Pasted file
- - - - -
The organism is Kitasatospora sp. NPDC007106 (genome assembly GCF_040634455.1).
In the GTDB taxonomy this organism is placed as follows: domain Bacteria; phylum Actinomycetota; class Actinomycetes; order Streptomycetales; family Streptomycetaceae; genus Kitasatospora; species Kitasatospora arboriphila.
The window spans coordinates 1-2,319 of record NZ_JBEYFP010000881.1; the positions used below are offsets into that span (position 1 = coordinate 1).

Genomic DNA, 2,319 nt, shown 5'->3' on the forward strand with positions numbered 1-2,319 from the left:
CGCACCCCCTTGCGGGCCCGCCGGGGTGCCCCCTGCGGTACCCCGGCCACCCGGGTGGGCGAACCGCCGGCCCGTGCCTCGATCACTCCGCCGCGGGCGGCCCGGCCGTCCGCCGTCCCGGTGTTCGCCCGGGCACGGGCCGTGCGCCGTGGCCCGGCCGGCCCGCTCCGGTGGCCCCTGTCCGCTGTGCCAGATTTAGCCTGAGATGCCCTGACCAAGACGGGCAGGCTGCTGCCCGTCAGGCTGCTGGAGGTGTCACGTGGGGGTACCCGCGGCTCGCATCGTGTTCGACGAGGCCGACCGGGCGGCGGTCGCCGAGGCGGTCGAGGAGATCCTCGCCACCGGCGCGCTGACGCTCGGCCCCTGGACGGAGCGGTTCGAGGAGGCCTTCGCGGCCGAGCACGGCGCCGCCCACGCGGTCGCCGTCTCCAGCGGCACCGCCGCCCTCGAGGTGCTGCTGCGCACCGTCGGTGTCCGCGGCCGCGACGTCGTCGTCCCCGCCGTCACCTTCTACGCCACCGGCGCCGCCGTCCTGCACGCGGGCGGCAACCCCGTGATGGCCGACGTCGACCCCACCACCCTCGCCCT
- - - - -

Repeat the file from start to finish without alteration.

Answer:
The organism is Kitasatospora sp. NPDC007106 (genome assembly GCF_040634455.1).
In the GTDB taxonomy this organism is placed as follows: domain Bacteria; phylum Actinomycetota; class Actinomycetes; order Streptomycetales; family Streptomycetaceae; genus Kitasatospora; species Kitasatospora arboriphila.
The window spans coordinates 1-2,319 of record NZ_JBEYFP010000881.1; the positions used below are offsets into that span (position 1 = coordinate 1).

Genomic DNA, 2,319 nt, shown 5'->3' on the forward strand with positions numbered 1-2,319 from the left:
CGCACCCCCTTGCGGGCCCGCCGGGGTGCCCCCTGCGGTACCCCGGCCACCCGGGTGGGCGAACCGCCGGCCCGTGCCTCGATCACTCCGCCGCGGGCGGCCCGGCCGTCCGCCGTCCCGGTGTTCGCCCGGGCACGGGCCGTGCGCCGTGGCCCGGCCGGCCCGCTCCGGTGGCCCCTGTCCGCTGTGCCAGATTTAGCCTGAGATGCCCTGACCAAGACGGGCAGGCTGCTGCCCGTCAGGCTGCTGGAGGTGTCACGTGGGGGTACCCGCGGCTCGCATCGTGTTCGACGAGGCCGACCGGGCGGCGGTCGCCGAGGCGGTCGAGGAGATCCTCGCCACCGGCGCGCTGACGCTCGGCCCCTGGACGGAGCGGTTCGAGGAGGCCTTCGCGGCCGAGCACGGCGCCGCCCACGCGGTCGCCGTCTCCAGCGGCACCGCCGCCCTCGAGGTGCTGCTGCGCACCGTCGGTGTCCGCGGCCGCGACGTCGTCGTCCCCGCCGTCACCTTCTACGCCACCGGCGCCGCCGTCCTGCACGCGGGCGGCAACCCCGTGATGGCCGACGTCGACCCCACCACCCTCGCCCT